As general guidelines, Laitz's suggestions seem reasonably sound, but other textbooks depict far more prescriptive conventions. They often ask students to memorize lists of what tone should be doubled in every particular triad, regardless of musical context. Such hard and fast rules are, in a certain sense, comforting for both students and teachers. They impart a feeling that there is a formula for doing it right -- if only I can learn (or get my students to learn) its many facets.

Of course, we all know that such part-writing strictures invariably demand a set of exceptions. Each exception might seem like a relatively small piece of information that is easily grasped, but the stack of rules and exceptions can really add up over a semester or two. Here's a piece of the daunting part-writing formula that surely floats around in some students' brains:
Always double the root of a chord. Never double the leading tone, so don't double the root if the root is the leading tone. Don't double the third, except if the chord is diminished, in which case it's good to double the third. Doubling the third might be okay if I am writing a secondary triad (ii, iii, vi, and viiº), but probably not if the chord is minor. Don't double the fifth of a chord, except if it is a second inversion triad, then you should double the fifth. Never double the seventh.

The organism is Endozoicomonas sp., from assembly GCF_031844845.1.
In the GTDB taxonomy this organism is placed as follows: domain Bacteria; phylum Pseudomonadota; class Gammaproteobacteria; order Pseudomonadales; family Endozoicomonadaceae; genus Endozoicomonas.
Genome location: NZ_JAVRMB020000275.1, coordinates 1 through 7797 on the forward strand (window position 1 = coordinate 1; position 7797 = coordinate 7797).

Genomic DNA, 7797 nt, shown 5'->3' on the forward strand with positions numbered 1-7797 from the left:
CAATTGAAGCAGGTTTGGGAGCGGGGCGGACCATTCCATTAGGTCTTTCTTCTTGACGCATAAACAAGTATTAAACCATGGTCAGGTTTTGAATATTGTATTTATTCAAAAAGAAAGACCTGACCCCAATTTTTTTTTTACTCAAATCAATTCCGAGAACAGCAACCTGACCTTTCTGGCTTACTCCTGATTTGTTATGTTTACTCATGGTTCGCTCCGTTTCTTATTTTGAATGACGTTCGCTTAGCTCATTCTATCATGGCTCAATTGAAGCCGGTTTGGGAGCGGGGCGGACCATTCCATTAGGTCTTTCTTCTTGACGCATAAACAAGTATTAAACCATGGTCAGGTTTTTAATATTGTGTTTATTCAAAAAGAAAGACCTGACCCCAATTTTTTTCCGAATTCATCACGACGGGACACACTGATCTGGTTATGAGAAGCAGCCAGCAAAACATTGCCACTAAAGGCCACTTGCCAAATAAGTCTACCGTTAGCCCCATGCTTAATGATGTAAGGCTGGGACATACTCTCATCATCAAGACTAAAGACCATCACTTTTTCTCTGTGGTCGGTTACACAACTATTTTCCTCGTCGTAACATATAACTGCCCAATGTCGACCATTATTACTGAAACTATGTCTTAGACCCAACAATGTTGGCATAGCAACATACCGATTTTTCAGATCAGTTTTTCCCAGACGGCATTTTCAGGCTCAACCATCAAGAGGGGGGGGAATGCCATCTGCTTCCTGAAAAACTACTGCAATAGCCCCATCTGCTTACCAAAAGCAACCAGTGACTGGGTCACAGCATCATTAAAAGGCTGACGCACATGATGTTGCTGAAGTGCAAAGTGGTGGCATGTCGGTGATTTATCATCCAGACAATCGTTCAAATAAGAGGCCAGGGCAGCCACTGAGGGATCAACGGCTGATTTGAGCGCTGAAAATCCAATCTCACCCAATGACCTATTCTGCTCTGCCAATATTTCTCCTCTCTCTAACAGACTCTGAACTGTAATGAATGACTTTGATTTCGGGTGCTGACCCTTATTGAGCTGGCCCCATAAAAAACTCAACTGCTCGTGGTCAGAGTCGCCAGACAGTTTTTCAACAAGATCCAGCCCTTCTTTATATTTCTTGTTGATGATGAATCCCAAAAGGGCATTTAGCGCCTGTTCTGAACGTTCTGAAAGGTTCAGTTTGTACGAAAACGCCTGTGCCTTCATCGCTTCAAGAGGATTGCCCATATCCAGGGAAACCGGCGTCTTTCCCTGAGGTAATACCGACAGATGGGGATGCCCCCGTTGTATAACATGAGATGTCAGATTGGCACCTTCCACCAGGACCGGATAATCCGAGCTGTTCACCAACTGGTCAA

What seems especially frightening is that those "rules" are all relatively general (i.e., they mostly do not deal with individual chords) and that these rather specific generalities only deal with doubling rules. There are far more such rules that govern harmonic progression. They can be a topic for another time, however.

A student can easily get buried in rules, and obedient students who doggedly memorize and adhere to "the rules" frequently produce grammatically "correct" yet utterly unmusical creations. Where the rules do not work, we tend to provide exceptions. Double the third of a VI chord at a deceptive cadence. Double the third of the ii chord when in minor (or perhaps when it's in first inversion). The seventh can go up in the progression  . The leading tone can go down a third if it's in the inner voice. The leading tone can go down when moving from V6 to vi in major. Of course, we also don't want to introduce too many exceptions, having seen the products of students who take too many liberties before they understand the basics of tonal composition.